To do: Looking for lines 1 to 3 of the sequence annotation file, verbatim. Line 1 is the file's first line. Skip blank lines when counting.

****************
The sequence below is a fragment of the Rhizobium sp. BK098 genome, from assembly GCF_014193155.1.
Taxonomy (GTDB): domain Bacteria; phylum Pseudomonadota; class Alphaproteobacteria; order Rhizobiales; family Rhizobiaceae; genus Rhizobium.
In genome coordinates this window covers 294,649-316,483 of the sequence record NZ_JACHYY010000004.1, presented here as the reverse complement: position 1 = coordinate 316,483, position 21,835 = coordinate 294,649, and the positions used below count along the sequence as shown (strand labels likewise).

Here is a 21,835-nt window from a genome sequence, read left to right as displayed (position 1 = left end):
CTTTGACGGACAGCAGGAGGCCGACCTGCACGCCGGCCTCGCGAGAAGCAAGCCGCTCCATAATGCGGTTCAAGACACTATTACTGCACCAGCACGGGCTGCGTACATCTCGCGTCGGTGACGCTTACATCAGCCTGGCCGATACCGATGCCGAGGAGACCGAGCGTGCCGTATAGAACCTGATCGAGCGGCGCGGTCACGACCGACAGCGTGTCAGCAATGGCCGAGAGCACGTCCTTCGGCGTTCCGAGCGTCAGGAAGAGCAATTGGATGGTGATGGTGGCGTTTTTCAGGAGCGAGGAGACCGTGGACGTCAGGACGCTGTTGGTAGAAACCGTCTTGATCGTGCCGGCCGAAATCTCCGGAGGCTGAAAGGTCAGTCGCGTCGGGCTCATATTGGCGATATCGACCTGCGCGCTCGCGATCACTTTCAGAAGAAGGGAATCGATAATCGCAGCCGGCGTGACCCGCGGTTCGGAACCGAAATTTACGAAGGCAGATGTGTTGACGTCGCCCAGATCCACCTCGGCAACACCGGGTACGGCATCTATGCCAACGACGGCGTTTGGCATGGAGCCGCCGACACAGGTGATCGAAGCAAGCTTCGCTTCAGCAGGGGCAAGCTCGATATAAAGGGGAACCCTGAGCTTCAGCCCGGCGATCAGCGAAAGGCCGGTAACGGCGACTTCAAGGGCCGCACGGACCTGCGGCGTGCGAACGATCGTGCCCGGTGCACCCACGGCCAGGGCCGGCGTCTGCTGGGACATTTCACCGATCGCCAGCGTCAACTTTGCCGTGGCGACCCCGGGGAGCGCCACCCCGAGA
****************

The sequence below is a fragment of the Rhizobium sp. BK098 genome, from assembly GCF_014193155.1.
Taxonomy (GTDB): domain Bacteria; phylum Pseudomonadota; class Alphaproteobacteria; order Rhizobiales; family Rhizobiaceae; genus Rhizobium.
In genome coordinates this window covers 294,649-316,483 of the sequence record NZ_JACHYY010000004.1, presented here as the reverse complement: position 1 = coordinate 316,483, position 21,835 = coordinate 294,649, and the positions used below count along the sequence as shown (strand labels likewise).